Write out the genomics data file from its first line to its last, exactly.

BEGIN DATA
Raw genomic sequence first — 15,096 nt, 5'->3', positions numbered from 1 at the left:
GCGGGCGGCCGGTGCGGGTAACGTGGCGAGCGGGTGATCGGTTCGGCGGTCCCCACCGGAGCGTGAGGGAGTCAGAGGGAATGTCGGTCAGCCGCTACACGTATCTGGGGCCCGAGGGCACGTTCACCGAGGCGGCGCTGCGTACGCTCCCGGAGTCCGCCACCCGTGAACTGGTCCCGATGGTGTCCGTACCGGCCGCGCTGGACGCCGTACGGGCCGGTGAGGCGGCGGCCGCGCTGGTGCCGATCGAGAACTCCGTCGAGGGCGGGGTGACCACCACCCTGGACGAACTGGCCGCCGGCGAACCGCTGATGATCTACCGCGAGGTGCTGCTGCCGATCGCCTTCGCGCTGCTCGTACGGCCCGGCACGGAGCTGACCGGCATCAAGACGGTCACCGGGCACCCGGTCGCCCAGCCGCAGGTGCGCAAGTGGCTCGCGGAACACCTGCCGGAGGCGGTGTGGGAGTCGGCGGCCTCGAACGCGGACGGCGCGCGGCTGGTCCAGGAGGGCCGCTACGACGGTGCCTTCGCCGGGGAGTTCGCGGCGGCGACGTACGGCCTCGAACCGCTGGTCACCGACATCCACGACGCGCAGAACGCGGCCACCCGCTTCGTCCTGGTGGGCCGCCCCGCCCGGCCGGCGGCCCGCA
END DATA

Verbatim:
Raw genomic sequence first — 15,096 nt, 5'->3', positions numbered from 1 at the left:
GCGGGCGGCCGGTGCGGGTAACGTGGCGAGCGGGTGATCGGTTCGGCGGTCCCCACCGGAGCGTGAGGGAGTCAGAGGGAATGTCGGTCAGCCGCTACACGTATCTGGGGCCCGAGGGCACGTTCACCGAGGCGGCGCTGCGTACGCTCCCGGAGTCCGCCACCCGTGAACTGGTCCCGATGGTGTCCGTACCGGCCGCGCTGGACGCCGTACGGGCCGGTGAGGCGGCGGCCGCGCTGGTGCCGATCGAGAACTCCGTCGAGGGCGGGGTGACCACCACCCTGGACGAACTGGCCGCCGGCGAACCGCTGATGATCTACCGCGAGGTGCTGCTGCCGATCGCCTTCGCGCTGCTCGTACGGCCCGGCACGGAGCTGACCGGCATCAAGACGGTCACCGGGCACCCGGTCGCCCAGCCGCAGGTGCGCAAGTGGCTCGCGGAACACCTGCCGGAGGCGGTGTGGGAGTCGGCGGCCTCGAACGCGGACGGCGCGCGGCTGGTCCAGGAGGGCCGCTACGACGGTGCCTTCGCCGGGGAGTTCGCGGCGGCGACGTACGGCCTCGAACCGCTGGTCACCGACATCCACGACGCGCAGAACGCGGCCACCCGCTTCGTCCTGGTGGGCCGCCCCGCCCGGCCGGCGGCCCGCA